When it comes to status, M&M actually is not too bad: Senator (*A Gold) is valid for minimum two years (26 months) and can be extended by another two years while having the gold status.
      There is a 25% earning bonus (based on the actual distance - so whether you fly deep discount economy or full fare first, it’s still 25% on the distance). And M&M has a soft landing - HON to SEN to FTL. FTL actually is quite appealing as you do have access to Lufthansa lounges.

      Disadvantage of Miles&More: award miles come with ridiculous taxes and fees

    2. DTS Guest

      The two year status will go away with the update though...

  12. Klaus Guest

    How about you earn 900XP in one year - could you be a gold member for 5 years instead of platinum for three and gold for one year?

    1. Ben Schlappig OMAAT

      @ Klaus -- No, you automatically have the XPs deducted for whatever the highest status is that you have enough XPs for.

Featured Comments Most helpful comments ( as chosen by the OMAAT community ).

The comments on this page have not been provided, reviewed, approved or otherwise endorsed by any advertiser, and it is not an advertiser's responsibility to ensure posts and/or questions are answered.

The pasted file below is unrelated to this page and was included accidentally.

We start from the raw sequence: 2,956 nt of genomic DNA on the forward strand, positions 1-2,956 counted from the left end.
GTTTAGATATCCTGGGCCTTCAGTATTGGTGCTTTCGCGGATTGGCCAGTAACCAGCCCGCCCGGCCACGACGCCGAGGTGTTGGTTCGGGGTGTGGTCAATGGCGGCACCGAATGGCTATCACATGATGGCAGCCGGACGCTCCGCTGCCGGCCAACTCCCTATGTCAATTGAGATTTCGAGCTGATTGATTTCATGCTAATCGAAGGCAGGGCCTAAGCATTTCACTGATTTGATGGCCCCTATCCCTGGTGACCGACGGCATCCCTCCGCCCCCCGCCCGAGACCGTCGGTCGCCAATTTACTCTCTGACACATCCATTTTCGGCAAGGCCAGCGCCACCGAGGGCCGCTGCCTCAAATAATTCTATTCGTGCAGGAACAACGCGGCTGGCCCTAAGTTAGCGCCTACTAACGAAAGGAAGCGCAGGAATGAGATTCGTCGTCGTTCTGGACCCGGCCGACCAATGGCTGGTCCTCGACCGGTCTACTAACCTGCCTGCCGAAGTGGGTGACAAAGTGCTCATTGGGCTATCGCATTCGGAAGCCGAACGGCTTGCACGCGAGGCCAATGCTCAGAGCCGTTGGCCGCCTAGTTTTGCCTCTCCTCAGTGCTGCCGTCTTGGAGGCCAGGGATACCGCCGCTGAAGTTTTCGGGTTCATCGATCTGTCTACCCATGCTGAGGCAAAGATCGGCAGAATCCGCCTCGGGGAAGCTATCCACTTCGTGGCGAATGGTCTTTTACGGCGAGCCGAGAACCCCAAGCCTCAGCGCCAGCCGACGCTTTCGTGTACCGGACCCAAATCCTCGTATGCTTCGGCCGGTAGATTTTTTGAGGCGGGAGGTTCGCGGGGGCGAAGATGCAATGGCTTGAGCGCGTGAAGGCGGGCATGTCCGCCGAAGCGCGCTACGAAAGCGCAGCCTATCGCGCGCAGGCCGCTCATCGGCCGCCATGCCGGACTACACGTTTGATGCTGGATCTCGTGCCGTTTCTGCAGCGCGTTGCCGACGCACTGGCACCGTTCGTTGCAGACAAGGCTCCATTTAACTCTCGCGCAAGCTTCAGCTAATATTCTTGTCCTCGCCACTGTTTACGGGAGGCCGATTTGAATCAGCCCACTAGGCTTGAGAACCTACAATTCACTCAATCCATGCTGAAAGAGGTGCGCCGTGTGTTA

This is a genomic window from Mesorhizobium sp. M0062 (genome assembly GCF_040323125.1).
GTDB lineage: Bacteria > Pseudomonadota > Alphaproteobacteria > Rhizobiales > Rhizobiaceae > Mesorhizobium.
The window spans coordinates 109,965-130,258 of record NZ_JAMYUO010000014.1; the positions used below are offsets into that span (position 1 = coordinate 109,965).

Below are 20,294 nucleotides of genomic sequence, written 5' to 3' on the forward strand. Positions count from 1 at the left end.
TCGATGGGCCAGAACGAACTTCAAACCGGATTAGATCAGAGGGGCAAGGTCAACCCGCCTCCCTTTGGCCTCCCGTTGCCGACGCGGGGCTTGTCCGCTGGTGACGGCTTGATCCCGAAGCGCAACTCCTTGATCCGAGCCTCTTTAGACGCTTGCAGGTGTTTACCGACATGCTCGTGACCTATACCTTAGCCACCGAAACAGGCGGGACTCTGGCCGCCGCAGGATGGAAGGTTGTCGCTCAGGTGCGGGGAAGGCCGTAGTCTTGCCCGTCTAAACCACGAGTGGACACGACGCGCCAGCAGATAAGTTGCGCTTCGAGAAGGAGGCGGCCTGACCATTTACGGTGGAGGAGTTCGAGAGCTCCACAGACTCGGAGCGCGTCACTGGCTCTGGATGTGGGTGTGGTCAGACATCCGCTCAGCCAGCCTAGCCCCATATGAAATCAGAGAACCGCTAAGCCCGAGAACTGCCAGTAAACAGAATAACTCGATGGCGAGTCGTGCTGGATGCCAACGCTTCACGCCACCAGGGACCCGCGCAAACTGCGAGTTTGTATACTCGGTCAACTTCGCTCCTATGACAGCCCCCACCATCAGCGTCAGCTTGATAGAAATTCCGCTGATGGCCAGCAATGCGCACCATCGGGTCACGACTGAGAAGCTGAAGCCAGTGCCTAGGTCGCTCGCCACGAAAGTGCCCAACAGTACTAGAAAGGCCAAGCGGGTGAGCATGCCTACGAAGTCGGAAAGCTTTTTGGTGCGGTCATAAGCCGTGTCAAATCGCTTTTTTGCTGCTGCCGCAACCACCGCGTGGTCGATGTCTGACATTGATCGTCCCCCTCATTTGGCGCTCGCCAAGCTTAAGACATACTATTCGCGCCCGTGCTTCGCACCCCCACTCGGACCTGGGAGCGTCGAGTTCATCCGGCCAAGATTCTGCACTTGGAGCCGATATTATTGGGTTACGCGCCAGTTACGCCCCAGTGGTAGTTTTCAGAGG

TravelinWilly Diamond

For those who used to purchase (or plan on purchasing) XPs for upcoming AF flights, AF (but not, apparently, KLM (yet?)) has suspended the Sustainable Aviation Fuel (SAF) program. SO...unless/until they revive the program, it's no longer available on the AF site for AF bookings. Which means you'll need BIS flights to accrue XPs.

2
FlyingPhysicist Member

Some people have been getting like 2000 XP in a year, and then barely fly with FB for the next few years. They get to keep Plat status, stay on track for Plat for life, and get to aim for status on different carriers in the meantime. The only requirement is to have one "account activity" every year, so credit a flight to FB once a year.

2
Levi Gold

If Flying Blue decides that there are too many flyers who got 3000 XP (e.g. doing repeated LIS-CDG-AMS-KRK-AMS-CDG-LIS runs) in one year and then stopped flying, the easiest way for them to stop that (without ending rollover) is to introduce a Diamond level at 500 XP with some token extra perks above Platinum (e.g. some restricted form of a SWU like what Platinum Ultimates get?). That's something that can be cast as an actual enhancement but would destroy the "vest and rest until lifetime plat" crowd. That said, I doubt there are many who go to the trouble of accumulating 3000 XPs quickly who then stop flying AFKL (and a Lifetime Plat who never flies doesn't actually cost AFKL very much).

1
Meet Ben Schlappig, OMAAT Founder
4,788,713 Miles Traveled

27,627,500 Words Written

32,315 Posts Published